(SMH2) Digitalization of Mental Health Promotion: Expanding Access to Mental Health Care for Marginalized Populations through Digital Interventions

Conference Highlights, Panels and Plenary, Virtual
Sociology of Mental Health

Digital mental health (DMH) has emerged as a pivotal tool to enhance accessibility to mental health services, particularly for communities with limited access to inclusive care. DMH encompasses the use of digital health technology such as mobile devices, communication software, apps, platforms, and immersive devices for mental health assessment, support, prevention, and treatment. The adoption of digital mental health services was steadily growing prior to 2020, but the COVID-19 pandemic accelerated their widespread acceptance, including online and mobile mental health platforms and tele-mental health services. Despite these advancements, questions persist regarding the design and implementation of digital mental health promotion strategies that are accessible and effectiveness in serving vulnerable and marginalized populations. By sharing the experiences in developing digital health promotion intervention platforms, the panel discussion will enable participants to explore lessons learnt on: (1) What kinds of technologies are used in panelists’ practices of mental health promotions? (2) What social and cultural factors shape the design and delivery of digital mental health promotion? (3) What are the unique mental health needs of racialized immigrants and LGBTQ+ individuals and how digital interventions can help bridge existing disparities? (4) What is the main challenge for promoting a culturally sensitive and socially inclusive digital mental health project?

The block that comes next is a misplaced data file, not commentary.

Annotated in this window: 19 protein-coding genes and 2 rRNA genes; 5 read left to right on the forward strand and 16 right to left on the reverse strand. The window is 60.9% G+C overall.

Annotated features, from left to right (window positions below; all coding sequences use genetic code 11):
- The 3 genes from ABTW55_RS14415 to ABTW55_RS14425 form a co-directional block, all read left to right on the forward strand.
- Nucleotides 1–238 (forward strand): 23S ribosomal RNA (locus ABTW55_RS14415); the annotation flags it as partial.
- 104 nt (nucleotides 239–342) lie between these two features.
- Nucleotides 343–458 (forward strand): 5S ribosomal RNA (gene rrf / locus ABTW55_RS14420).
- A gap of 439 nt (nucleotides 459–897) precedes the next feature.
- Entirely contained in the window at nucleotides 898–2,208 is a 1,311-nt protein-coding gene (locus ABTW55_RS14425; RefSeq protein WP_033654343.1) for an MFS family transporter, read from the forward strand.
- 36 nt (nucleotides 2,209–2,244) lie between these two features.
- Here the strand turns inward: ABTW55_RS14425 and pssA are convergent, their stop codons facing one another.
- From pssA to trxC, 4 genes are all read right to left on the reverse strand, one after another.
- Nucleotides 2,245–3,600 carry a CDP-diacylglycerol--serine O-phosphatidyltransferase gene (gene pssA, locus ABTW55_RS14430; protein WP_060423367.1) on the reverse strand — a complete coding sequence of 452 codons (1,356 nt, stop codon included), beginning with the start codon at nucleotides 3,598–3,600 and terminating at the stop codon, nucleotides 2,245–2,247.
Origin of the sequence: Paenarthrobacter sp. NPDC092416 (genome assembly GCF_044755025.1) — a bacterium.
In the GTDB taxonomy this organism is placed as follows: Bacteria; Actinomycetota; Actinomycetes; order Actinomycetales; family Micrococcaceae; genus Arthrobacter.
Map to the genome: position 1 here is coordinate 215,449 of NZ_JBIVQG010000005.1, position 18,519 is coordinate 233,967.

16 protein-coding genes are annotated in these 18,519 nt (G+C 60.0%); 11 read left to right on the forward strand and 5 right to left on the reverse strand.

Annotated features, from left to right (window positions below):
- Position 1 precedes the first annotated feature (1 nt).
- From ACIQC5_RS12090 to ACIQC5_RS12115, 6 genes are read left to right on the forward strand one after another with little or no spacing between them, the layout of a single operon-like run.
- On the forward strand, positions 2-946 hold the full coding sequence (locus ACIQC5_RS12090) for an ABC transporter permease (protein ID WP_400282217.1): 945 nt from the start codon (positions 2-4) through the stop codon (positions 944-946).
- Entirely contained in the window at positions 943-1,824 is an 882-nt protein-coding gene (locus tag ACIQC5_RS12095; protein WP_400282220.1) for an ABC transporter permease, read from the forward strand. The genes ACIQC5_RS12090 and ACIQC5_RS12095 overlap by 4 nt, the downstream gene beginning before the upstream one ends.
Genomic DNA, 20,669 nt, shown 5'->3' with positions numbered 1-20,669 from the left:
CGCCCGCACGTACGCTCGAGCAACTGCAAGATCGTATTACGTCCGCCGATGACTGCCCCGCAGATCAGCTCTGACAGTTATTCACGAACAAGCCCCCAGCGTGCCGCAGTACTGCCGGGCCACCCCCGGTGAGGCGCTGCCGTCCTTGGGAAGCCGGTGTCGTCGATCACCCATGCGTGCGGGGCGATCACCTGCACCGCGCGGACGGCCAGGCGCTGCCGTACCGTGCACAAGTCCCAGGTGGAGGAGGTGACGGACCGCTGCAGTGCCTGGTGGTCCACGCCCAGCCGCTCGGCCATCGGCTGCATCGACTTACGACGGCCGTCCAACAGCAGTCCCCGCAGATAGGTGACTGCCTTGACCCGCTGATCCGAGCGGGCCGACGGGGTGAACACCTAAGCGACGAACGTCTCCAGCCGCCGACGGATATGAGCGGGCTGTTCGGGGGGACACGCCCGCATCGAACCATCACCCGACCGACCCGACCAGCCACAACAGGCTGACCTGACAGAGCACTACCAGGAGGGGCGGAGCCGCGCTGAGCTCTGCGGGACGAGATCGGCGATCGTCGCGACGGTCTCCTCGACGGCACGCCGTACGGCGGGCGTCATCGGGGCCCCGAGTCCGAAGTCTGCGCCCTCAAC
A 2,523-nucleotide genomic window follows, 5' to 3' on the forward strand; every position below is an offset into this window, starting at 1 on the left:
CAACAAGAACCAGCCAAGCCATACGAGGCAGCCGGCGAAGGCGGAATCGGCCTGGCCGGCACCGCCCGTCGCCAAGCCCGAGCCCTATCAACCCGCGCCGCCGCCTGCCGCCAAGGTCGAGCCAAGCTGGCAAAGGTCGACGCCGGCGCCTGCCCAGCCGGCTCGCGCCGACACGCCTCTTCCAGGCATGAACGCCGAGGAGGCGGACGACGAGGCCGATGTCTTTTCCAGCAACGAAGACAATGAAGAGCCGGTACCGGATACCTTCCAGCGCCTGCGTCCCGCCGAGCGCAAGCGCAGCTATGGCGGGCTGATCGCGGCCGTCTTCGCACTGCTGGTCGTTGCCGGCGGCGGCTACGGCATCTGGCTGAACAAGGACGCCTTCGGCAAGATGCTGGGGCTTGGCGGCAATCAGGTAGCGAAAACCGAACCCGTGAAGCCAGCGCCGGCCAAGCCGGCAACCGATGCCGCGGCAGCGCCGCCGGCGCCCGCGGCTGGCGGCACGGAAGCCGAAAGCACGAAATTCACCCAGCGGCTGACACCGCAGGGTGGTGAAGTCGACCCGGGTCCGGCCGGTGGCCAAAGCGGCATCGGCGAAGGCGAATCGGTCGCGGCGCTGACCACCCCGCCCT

In this panel session, we will invite at least one knowledge user who participated in digital mental health project. Scholars and knowledge users will engage in critical dialogue on the ethics and social justice principles in designing and implementing online stigma reduction and empowerment interventions with marginalized groups, including racialized immigrants and LGBTQ+ communities. Drawing on insights from community dialogue and experiences from over a decade of implementing community-centered programs, the panelists will highlight the complex interwoven contexts of digital in/equities; epistemic in/justices; social inclusion/exclusion; and the possibilities of co-creating emancipatory digital mental health promotion.


  • Dr. Josephine Wong, Professor, Daphne Cockwell School of Nursing, Toronto Metropolitan University
  • Dr. Kenneth Fung, Staff Psychiatrist and Clinical Director of the Asian Initiative in Mental Health Program at the Toronto Western Hospital
  • Dr. Alan Li, Physician, Regent Park Community Health Centre, and Co-Chair of Committee Alliance for Accessible Treatment (CAAT)
Tags: Community Engagement, Digital Studies, Mental Health, Migration and Immigration

Organizers: Rui Hou, Toronto Metropolitan University, Josephine Wong, Toronto Metropolitan University